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From Spare Change to Real Change

How IBM’s corporate service corps solves problems, grows leaders, and builds markets.

By Stanley Litow

Corporate responsibility has its beginnings in philanthropy, which in America has a long history. It began in earnest with individuals of great wealth, such as Henry Ford, John D. Rockefeller and Andrew Carnegie. They amassed outsized fortunes through their business activities and then used that wealth to create foundations to distribute large amounts of cash directed at specific issues they were interested in. Carnegie’s activities in support of public libraries are an example. The philanthropy of these individuals, which has survived for more than a century, is now complemented by Bill Gates and other individuals of great wealth. Foundations funded by great personal wealth can be transformative by providing needed support to worthy causes. But the tradition of amassing personal wealth and then distributing it through foundations seldom has involved incorporating a culture of citizenship and service into business practices.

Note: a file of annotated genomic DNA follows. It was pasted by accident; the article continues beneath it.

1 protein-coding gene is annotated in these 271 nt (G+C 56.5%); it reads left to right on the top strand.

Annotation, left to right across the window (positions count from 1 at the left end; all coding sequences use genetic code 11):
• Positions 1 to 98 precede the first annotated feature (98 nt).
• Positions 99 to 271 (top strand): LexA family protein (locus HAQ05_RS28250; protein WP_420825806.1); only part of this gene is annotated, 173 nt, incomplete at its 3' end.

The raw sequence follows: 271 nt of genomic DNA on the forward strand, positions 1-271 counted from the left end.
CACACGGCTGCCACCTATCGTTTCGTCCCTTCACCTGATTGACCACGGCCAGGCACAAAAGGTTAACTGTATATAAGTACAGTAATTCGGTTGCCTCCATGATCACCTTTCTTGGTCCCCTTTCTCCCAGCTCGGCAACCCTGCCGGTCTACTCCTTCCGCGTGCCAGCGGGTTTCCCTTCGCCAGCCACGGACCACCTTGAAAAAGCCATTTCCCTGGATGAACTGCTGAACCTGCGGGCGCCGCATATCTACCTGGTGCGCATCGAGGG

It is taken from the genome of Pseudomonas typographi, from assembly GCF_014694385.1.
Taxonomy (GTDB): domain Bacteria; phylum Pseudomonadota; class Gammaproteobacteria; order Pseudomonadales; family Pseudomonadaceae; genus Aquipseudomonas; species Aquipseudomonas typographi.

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The Other End Of the Telescope

Forget the business case for sustainability. What’s the sustainability case for business?

By Mark W. McElroy and Jo van Engelen

The question is often asked: Is there a business case for sustainability? It should be clear that a company’s business interests can be well served by strong non-financial, or sustainability, performance, since such performance can generally help mitigate and/or avoid risks and thereby increase a company’s profitability and longevity. So, rather than ask if there is a business case for sustainability, the more interesting question to us is: Is there a sustainability case for business?